Continuing the discussion from my art museum notes, on books.
The cover of a book, a portal, is treated as a symbol by the brain. It stands for that which it contains.
And if there is some anxiety or aversion to the content beyond this gateway, the brain will find it easy to project its fears and assumptions onto this cover without ever opening it again to see what is really there. Symbols are whatever one projects through them - they will never talk back to refute one's ill-founded assumptions.
So if you want something to be seen or read that someone holds some reluctance towards, don't leave it out, closed, a symbol easy to dismiss. Instead, leave it open.
There are activities that are good, but are seen with apprehension or distaste by the mind, reducing the entire activity to a symbol, replacing the book with the cover. There are also cases in the reverse.
A better analogy might be doors - hints or suggestions thrown up by the mind, that seem appealing but lead to unfulfilling courses of action.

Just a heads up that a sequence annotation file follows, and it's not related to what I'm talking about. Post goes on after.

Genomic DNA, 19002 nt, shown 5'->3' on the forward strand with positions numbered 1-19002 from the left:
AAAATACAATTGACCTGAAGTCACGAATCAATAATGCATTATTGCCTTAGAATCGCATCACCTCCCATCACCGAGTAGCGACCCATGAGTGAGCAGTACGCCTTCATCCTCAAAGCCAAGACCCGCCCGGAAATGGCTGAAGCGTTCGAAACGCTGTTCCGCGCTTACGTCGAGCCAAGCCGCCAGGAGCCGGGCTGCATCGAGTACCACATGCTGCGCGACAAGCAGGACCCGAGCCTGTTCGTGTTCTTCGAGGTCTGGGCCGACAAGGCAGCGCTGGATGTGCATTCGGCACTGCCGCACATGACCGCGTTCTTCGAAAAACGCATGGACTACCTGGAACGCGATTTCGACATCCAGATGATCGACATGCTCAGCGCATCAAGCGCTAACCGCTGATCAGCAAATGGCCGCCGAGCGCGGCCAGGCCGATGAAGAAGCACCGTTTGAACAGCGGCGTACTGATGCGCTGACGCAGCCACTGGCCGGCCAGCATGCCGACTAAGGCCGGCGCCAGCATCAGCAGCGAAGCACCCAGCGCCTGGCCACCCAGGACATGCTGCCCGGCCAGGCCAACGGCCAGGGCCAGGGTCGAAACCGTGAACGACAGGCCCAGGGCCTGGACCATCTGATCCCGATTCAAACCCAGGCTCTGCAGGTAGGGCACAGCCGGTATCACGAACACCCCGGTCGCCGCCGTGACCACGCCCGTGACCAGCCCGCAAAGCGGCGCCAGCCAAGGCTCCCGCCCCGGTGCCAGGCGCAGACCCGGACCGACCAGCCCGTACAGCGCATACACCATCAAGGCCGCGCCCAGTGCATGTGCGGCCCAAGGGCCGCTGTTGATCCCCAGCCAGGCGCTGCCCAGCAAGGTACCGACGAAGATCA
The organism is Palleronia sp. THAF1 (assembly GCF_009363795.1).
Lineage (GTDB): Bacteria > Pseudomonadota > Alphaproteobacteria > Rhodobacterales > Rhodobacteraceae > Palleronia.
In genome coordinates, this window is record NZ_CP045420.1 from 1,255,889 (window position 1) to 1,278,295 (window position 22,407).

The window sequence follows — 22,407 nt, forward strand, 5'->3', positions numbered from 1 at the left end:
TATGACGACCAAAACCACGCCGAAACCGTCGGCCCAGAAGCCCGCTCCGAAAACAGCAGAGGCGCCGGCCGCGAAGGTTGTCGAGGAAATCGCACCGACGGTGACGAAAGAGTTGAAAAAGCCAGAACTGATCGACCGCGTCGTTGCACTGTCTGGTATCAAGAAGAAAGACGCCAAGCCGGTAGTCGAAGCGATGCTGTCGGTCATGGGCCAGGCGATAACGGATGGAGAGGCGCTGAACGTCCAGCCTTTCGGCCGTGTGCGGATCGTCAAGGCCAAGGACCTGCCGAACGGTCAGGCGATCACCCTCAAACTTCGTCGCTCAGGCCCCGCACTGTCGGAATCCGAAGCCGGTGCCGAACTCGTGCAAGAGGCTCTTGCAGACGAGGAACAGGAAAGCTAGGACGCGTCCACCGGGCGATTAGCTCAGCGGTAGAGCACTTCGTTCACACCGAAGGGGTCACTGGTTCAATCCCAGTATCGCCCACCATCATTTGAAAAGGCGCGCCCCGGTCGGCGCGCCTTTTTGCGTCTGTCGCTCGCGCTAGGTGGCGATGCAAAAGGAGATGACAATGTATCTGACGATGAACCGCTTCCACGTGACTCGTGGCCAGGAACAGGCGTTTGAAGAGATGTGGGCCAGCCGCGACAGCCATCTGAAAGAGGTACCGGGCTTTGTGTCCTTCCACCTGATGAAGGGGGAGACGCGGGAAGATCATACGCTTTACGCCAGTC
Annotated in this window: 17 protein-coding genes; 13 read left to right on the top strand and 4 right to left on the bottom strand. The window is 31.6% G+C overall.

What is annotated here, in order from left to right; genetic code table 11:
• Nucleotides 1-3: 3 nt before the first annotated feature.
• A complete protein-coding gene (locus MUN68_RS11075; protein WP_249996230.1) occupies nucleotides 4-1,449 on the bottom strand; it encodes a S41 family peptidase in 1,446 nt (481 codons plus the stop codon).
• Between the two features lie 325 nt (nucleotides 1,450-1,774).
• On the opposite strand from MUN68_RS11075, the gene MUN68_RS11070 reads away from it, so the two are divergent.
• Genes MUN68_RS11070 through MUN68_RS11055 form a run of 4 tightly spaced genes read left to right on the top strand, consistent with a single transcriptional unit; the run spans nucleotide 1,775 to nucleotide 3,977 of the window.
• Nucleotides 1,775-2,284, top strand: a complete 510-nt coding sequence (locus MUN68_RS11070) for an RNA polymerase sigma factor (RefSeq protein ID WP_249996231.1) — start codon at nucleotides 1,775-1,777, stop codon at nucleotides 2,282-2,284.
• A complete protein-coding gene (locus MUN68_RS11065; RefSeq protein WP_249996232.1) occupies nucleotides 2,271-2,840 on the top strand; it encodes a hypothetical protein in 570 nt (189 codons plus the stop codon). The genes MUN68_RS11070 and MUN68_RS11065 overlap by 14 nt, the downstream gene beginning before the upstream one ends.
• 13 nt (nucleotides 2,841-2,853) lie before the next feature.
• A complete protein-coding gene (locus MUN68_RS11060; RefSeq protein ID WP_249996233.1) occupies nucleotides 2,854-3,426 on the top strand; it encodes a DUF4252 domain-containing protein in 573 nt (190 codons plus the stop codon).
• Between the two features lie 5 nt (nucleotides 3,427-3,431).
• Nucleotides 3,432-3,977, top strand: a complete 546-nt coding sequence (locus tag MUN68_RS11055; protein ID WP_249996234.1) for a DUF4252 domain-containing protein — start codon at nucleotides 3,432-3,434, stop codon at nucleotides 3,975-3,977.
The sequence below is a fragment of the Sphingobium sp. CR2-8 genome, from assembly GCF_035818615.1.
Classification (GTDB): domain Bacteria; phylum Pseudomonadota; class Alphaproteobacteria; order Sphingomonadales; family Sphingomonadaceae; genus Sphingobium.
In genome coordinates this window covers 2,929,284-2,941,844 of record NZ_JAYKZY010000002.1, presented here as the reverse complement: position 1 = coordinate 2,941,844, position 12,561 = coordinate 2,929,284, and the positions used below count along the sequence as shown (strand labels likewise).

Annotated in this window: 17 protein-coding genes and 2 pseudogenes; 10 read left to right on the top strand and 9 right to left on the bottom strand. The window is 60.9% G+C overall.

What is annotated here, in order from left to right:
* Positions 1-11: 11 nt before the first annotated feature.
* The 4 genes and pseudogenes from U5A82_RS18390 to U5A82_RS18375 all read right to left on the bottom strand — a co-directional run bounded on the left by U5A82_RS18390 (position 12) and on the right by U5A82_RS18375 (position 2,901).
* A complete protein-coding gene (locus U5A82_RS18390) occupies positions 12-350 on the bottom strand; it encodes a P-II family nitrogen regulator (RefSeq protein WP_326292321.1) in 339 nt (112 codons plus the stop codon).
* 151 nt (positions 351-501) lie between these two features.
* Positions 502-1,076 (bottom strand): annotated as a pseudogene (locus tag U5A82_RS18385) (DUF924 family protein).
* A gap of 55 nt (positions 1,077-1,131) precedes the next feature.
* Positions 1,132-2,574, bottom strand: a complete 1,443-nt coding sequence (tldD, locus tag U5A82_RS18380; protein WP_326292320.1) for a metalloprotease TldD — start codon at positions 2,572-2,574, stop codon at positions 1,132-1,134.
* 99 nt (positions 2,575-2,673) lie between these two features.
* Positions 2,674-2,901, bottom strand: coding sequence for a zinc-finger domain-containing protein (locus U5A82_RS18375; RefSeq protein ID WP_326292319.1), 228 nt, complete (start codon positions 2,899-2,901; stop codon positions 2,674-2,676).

For example, I might think of a positive memory or feeling associated with deviantART. This is like a door - it then stands for all of deviantART in my mind. I am compelled to pass through the door and go onto the website.
But the experience I get there is not what I had hoped for, not what compelled me to go on in the first place. But of course by the time I am past the door enough to discover this, I can hardly find my way back.
I am very glad that I have been able to identify this behavior pattern, because now I can consciously choose not to open whatever doors look nicest, but to predict what will actually be a fulfilling course of action.
All those fairy tales and stories about the path that looks easiest, the path that's actually most treacherous - maybe they were actually about this.